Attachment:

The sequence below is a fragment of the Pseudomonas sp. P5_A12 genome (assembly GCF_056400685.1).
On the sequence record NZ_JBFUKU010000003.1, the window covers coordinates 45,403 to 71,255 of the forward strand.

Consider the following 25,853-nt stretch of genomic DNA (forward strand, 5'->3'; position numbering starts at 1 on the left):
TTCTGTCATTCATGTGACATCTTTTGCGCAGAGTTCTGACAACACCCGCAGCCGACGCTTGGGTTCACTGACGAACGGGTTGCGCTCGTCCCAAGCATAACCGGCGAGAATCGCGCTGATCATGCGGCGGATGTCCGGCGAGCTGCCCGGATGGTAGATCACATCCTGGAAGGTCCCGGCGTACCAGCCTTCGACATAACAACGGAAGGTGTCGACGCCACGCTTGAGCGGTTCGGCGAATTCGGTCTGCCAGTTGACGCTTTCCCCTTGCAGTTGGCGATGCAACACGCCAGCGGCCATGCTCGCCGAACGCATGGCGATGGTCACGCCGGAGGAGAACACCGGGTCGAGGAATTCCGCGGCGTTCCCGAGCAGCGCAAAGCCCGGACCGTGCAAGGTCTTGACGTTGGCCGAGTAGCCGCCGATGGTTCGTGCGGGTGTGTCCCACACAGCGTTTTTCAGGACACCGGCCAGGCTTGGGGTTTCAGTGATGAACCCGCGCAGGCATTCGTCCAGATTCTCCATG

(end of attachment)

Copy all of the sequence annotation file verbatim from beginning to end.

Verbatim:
The sequence below is a fragment of the Pseudomonas sp. P5_A12 genome (assembly GCF_056400685.1).
On the sequence record NZ_JBFUKU010000003.1, the window covers coordinates 45,403 to 71,255 of the forward strand.

Consider the following 25,853-nt stretch of genomic DNA (forward strand, 5'->3'; position numbering starts at 1 on the left):
TTCTGTCATTCATGTGACATCTTTTGCGCAGAGTTCTGACAACACCCGCAGCCGACGCTTGGGTTCACTGACGAACGGGTTGCGCTCGTCCCAAGCATAACCGGCGAGAATCGCGCTGATCATGCGGCGGATGTCCGGCGAGCTGCCCGGATGGTAGATCACATCCTGGAAGGTCCCGGCGTACCAGCCTTCGACATAACAACGGAAGGTGTCGACGCCACGCTTGAGCGGTTCGGCGAATTCGGTCTGCCAGTTGACGCTTTCCCCTTGCAGTTGGCGATGCAACACGCCAGCGGCCATGCTCGCCGAACGCATGGCGATGGTCACGCCGGAGGAGAACACCGGGTCGAGGAATTCCGCGGCGTTCCCGAGCAGCGCAAAGCCCGGACCGTGCAAGGTCTTGACGTTGGCCGAGTAGCCGCCGATGGTTCGTGCGGGTGTGTCCCACACAGCGTTTTTCAGGACACCGGCCAGGCTTGGGGTTTCAGTGATGAACCCGCGCAGGCATTCGTCCAGATTCTCCATG